Masters of Kung Fu
Master Iain Armstrong : Nam Yang Pugilist Association
Know Yourself !
A Walk on the Clouds
I have just spent a week in Portugal on a martial Arts Retreat Run by Master Iain of the Nam Yang Kung Fu Style.
I’m also currently trying to develop and realise my Photographic project, documenting Martial Artists so the night before leaving I packed a bag with an SLR and 20 Rolls of Film and by the morning of travel I ditched the bag and decided to just take my Range Finder with a 50mm, I was there to train not to take pictures. But as always I try to take a camera with me where ever I go and there was a slight regret for what I did not have and then a realisation of I had all I needed with me for what I wanted to do.
Faced with a week of 6am training starts and vegetarian meals, the prospect of a humble monastic week clouded my head and that coupled with a film crew on site mirroring a similar project to mine set me into deep awareness that I had not re-invented the wheel. I had lost my want to photograph. So apart from a few snaps here and there, I did not feel any reason to take a photograph. I had lost my raison D’etre.
Training started on Sunday and Thursday morning I went up to the training hall and I started doing my forms, concentrating on my conditions, then around 7ish the light came up, with the light a mist covered the hills and the distant views.
Master Iain had an air of mysticism and something looked and felt different that day. I too felt different. Class broke for breakfast and I felt the need to take my camera out and take his photograph. As I took his picture I could feel a new energy. I also got my desire to shoot back. I felt open to capturing something, I wasn’t sure what it was but it felt very similar to the feeling I get when I Chi Sau or do Sticking Hands, I wanted to listen, feel and react as things unfolded.
Within my quest to photographing a kung Fu master I’m searching for something other than an image of someone throwing a punch, a kick or flying through the air. I want to try and capture the essence of the person behind the art. In my opinion Martial arts is more than learning to fight, being a Master doesn’t mean being the best fighter in the world in fact it’s far from that. Martial arts is a sense of being? And controlling ones circumstances and a search, a quest which is different for every person and every Master.
Is my quest that of documenting Martial Artists and capturing images of the person behind the art and trying to understand who they are? And their why? Or am I trying to learn about myself? maybe by trying to understand who they are I learn more about who I am?
Master Iain is a fascinating person, having dedicated himself to his art and with a lifetime of experience he has a powerful presence, has he chosen kung Fu to express himself or has Kung Fu chosen him? He is a deep thinker, he embodies what I feel is the essence of a Master he is thoughtful and deep, he is a philosopher, he has a strong presence and is very emotionally conscious. He loves what he does and has taken on the responsibility of preserving the Legacy and knowledge of the Nam Yang style of Kung Fu.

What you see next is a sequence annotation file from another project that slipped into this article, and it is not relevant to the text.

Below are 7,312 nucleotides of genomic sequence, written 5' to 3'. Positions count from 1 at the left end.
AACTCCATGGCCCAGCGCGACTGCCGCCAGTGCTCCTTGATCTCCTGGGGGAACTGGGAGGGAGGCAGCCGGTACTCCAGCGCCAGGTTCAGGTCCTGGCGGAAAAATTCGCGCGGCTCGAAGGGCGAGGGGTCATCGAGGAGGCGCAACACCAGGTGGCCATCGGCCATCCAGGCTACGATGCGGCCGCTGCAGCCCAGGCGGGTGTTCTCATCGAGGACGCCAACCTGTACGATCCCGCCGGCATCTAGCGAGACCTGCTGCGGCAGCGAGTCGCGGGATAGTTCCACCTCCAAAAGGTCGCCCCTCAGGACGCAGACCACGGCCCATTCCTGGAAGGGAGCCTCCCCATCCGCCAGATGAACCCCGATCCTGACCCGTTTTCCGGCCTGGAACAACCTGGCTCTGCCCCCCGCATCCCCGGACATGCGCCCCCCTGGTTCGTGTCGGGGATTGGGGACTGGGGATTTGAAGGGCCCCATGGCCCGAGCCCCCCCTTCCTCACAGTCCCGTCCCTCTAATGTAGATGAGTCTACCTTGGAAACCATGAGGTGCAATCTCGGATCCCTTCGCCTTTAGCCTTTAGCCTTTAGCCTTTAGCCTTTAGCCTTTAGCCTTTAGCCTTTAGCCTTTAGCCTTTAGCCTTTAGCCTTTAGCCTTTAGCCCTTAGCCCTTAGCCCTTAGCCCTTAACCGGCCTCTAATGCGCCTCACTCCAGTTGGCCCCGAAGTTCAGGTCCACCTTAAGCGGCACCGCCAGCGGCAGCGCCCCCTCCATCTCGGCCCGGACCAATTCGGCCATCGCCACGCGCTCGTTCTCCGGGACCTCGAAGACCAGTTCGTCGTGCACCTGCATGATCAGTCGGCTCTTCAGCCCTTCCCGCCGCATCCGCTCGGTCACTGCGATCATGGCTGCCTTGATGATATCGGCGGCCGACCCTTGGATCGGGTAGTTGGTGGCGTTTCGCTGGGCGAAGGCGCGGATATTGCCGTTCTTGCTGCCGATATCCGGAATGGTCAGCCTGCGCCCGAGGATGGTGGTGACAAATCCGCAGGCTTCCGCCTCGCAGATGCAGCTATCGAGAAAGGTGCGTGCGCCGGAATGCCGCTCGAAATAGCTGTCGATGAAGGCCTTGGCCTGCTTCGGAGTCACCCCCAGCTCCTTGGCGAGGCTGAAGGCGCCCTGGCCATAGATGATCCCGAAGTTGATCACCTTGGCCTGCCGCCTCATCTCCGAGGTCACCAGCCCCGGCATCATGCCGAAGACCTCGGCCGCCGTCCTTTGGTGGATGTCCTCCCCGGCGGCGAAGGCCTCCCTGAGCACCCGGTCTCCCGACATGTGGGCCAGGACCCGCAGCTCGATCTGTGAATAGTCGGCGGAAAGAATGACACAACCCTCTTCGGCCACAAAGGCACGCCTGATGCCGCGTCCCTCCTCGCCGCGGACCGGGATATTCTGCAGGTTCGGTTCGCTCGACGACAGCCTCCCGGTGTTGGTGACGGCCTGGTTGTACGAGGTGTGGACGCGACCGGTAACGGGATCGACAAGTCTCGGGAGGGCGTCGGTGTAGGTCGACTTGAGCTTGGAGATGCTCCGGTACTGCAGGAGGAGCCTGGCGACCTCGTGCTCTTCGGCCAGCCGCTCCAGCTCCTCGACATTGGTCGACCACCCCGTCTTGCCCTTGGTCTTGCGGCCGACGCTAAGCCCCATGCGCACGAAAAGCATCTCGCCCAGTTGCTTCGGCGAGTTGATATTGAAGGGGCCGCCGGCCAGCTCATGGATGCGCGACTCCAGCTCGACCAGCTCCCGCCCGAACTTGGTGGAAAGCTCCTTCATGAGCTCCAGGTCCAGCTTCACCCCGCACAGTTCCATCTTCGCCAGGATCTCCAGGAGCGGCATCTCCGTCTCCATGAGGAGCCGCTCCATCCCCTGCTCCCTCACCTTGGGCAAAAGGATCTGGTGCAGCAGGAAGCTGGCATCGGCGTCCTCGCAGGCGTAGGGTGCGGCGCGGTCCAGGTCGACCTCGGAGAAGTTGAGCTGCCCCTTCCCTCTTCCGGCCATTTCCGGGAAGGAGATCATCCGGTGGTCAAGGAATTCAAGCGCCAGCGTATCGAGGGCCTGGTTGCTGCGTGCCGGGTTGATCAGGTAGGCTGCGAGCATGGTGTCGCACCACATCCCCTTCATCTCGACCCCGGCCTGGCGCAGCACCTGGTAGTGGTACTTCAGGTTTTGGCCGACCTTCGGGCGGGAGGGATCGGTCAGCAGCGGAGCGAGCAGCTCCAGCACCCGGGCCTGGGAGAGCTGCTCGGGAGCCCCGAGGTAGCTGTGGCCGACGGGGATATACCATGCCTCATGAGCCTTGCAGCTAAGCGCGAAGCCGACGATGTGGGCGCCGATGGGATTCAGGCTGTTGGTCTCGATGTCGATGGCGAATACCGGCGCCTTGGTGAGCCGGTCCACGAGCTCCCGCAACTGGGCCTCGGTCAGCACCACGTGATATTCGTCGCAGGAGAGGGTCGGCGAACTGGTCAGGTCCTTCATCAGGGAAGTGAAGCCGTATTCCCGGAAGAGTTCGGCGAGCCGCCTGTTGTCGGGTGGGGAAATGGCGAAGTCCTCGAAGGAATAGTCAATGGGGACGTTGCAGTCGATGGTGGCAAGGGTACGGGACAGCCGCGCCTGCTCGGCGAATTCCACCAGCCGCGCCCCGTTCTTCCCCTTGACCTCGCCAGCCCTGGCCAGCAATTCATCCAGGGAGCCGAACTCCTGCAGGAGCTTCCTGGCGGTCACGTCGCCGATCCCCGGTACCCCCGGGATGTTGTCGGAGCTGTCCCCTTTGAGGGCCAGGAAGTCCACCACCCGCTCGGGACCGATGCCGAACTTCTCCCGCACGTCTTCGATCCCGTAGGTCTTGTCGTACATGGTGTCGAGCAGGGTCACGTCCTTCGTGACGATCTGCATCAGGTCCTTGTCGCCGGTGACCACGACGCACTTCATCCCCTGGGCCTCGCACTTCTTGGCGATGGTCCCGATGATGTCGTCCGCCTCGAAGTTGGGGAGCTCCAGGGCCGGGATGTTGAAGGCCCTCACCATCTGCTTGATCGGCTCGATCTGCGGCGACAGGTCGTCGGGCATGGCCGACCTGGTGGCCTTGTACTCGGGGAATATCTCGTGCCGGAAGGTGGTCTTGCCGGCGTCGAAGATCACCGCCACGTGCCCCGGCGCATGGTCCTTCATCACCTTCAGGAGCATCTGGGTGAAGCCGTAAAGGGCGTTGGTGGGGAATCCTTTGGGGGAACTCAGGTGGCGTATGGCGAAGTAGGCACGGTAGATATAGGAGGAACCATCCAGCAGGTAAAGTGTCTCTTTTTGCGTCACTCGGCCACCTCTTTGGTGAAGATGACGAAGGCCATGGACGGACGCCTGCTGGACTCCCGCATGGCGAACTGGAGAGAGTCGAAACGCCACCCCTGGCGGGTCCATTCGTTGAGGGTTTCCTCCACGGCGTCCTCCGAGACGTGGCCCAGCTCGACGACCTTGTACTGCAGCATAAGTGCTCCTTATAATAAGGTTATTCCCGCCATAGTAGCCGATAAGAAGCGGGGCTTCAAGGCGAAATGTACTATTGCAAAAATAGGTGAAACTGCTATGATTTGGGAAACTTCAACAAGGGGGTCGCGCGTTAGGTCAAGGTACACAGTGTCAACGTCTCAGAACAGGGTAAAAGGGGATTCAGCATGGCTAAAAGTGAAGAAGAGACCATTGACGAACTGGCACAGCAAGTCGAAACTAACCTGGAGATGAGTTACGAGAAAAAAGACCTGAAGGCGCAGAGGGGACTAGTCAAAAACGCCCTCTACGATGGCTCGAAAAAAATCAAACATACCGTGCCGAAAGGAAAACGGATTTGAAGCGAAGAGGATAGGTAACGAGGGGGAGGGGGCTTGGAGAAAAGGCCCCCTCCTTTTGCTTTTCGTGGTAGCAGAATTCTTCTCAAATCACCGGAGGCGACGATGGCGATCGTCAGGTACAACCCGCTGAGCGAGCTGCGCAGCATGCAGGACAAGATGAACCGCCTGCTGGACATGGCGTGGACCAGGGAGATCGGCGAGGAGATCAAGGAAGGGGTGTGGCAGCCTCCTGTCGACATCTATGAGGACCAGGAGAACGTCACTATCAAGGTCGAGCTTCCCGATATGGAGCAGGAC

He is a Master of his own destiny, he has created his own path in life. I came away from a week of Kung Fu training with more than I could imagine. He has inspired me to carry on with my own path and to each day try to be a better person a better Photographer and Martial Artist to each day try to improve and to be more meaningful in everything I do and to listen to everything around me, to develop all my senses.
One of the most striking features of Master Iain are his Eyes, I can see him now as he pauses for a question, closes his eyes, the eyes then open and an intense energy is released and there is the answer.
I want to thank Master Iain for letting me be part of his Portugal Training Camp and sharing his knowledge and inspiring me.
Master Iain is based in Thailand where he runs his Nam Yang Kung Fu Retreat check the link for more information: Nam Yang Kung Fu Retreat
An Afterthought on the Photography and a lesson to me in being more mindful and listening. Reflecting upon my images of Master Iain Armstrong and being honest to myself I missed an opportunity to capture the image that I wanted. A Portrait should speak a thousand words, one should be able to capture the essence of a person and tell a story with just one photograph.
The morning of the mist, I felt something and wanted and tried too hard to capture the mystique that was in the air, I had caught Master Iain looking out at the mist and what I should have asked Master Iain was to look at me. I had the opportunity to capture him in that moment of openness and look me straight in the lens but I didn’t take that shot. It would have been in that moment that I could have caught the essence of this Master of Kung Fu.
Reminds me of a Bruce Lee quote from Enter The Dragon : “It is like a finger pointing away to the moon. Do not concentrate on the finger or you will miss all the heavenly glory”
I concentrated on one thing and missed all the Heavenly glory.